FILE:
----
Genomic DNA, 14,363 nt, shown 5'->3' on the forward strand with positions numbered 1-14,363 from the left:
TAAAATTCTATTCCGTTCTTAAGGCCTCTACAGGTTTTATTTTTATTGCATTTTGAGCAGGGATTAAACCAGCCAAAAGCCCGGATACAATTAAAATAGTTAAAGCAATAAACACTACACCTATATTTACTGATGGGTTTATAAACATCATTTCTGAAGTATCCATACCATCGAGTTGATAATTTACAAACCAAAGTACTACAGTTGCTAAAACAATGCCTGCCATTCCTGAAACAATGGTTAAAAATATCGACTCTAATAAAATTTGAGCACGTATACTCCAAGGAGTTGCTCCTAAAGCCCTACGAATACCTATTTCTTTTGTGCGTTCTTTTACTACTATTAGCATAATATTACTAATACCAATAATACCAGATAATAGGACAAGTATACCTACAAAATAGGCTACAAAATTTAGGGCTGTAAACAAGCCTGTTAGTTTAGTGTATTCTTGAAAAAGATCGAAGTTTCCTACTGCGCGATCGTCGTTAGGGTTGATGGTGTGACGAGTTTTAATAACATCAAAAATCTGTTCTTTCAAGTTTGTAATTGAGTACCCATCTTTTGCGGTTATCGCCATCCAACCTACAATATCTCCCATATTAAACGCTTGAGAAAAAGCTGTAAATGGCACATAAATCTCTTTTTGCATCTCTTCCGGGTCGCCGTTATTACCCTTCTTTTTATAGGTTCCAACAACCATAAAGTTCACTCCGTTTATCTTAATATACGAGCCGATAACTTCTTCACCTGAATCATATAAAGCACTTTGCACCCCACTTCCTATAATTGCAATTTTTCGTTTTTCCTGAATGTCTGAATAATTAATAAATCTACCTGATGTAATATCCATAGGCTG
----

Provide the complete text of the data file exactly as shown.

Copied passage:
Genomic DNA, 14,363 nt, shown 5'->3' on the forward strand with positions numbered 1-14,363 from the left:
TAAAATTCTATTCCGTTCTTAAGGCCTCTACAGGTTTTATTTTTATTGCATTTTGAGCAGGGATTAAACCAGCCAAAAGCCCGGATACAATTAAAATAGTTAAAGCAATAAACACTACACCTATATTTACTGATGGGTTTATAAACATCATTTCTGAAGTATCCATACCATCGAGTTGATAATTTACAAACCAAAGTACTACAGTTGCTAAAACAATGCCTGCCATTCCTGAAACAATGGTTAAAAATATCGACTCTAATAAAATTTGAGCACGTATACTCCAAGGAGTTGCTCCTAAAGCCCTACGAATACCTATTTCTTTTGTGCGTTCTTTTACTACTATTAGCATAATATTACTAATACCAATAATACCAGATAATAGGACAAGTATACCTACAAAATAGGCTACAAAATTTAGGGCTGTAAACAAGCCTGTTAGTTTAGTGTATTCTTGAAAAAGATCGAAGTTTCCTACTGCGCGATCGTCGTTAGGGTTGATGGTGTGACGAGTTTTAATAACATCAAAAATCTGTTCTTTCAAGTTTGTAATTGAGTACCCATCTTTTGCGGTTATCGCCATCCAACCTACAATATCTCCCATATTAAACGCTTGAGAAAAAGCTGTAAATGGCACATAAATCTCTTTTTGCATCTCTTCCGGGTCGCCGTTATTACCCTTCTTTTTATAGGTTCCAACAACCATAAAGTTCACTCCGTTTATCTTAATATACGAGCCGATAACTTCTTCACCTGAATCATATAAAGCACTTTGCACCCCACTTCCTATAATTGCAATTTTTCGTTTTTCCTGAATGTCTGAATAATTAATAAATCTACCTGATGTAATATCCATAGGCTG